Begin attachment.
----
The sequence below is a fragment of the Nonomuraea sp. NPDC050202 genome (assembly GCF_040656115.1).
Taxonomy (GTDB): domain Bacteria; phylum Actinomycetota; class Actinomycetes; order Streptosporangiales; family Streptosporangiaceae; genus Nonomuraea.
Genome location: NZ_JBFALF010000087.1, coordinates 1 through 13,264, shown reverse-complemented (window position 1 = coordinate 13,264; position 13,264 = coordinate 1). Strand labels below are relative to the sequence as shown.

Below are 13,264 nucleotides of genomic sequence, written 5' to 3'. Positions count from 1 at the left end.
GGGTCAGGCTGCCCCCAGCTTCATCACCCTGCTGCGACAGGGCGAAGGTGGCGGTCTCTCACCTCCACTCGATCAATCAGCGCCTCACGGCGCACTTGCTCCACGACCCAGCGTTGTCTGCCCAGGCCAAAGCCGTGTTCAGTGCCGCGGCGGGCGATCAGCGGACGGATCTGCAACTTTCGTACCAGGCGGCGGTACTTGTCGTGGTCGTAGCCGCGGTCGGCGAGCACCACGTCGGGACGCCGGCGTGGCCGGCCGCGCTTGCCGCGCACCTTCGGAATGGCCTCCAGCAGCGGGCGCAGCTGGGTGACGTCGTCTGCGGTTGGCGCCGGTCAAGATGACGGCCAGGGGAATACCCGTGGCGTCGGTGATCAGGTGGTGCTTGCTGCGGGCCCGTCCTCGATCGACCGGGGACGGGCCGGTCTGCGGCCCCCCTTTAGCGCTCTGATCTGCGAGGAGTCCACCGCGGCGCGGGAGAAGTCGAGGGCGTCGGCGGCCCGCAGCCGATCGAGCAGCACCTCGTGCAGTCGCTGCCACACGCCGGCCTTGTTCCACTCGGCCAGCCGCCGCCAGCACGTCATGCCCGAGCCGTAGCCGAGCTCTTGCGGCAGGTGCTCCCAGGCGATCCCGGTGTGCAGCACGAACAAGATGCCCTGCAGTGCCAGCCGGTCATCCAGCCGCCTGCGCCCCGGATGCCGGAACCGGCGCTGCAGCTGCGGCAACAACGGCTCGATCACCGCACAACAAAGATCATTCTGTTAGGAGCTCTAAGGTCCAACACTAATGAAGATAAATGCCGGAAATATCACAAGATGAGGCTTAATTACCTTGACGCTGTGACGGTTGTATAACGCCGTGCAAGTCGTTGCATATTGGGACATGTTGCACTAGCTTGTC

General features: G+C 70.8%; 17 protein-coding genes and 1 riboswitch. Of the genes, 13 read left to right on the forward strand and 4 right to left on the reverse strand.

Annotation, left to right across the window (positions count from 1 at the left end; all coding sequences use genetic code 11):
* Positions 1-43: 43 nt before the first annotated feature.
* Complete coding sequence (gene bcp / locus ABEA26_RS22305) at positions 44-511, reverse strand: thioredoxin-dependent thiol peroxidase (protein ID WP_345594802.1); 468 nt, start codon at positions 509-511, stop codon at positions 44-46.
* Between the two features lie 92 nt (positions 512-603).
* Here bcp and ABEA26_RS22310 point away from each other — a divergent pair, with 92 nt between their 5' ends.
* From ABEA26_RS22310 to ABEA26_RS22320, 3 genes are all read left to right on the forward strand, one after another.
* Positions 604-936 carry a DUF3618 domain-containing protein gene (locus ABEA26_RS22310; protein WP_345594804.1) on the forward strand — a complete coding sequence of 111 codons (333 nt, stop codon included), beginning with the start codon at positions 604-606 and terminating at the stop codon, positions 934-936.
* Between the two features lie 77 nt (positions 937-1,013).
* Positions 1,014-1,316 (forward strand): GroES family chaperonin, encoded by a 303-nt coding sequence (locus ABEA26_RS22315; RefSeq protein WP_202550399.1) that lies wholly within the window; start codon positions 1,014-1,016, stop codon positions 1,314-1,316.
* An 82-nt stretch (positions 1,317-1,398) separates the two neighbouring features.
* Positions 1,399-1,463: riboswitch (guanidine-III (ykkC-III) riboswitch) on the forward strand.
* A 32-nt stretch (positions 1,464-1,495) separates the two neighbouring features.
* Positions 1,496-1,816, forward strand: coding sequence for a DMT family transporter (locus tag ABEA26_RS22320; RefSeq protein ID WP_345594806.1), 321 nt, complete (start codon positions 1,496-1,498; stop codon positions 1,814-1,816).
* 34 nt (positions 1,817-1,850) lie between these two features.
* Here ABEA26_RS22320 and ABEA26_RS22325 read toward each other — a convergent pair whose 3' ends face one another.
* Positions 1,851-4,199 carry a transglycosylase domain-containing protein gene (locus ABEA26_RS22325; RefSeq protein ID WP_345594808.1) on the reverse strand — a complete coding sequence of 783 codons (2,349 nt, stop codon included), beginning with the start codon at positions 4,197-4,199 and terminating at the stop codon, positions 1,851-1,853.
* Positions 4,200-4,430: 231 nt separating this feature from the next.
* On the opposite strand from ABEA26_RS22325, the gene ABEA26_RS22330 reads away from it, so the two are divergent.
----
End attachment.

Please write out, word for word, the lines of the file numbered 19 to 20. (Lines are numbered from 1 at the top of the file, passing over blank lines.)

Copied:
* Positions 1,496-1,816, forward strand: coding sequence for a DMT family transporter (locus tag ABEA26_RS22320; RefSeq protein ID WP_345594806.1), 321 nt, complete (start codon positions 1,496-1,498; stop codon positions 1,814-1,816).
* 34 nt (positions 1,817-1,850) lie between these two features.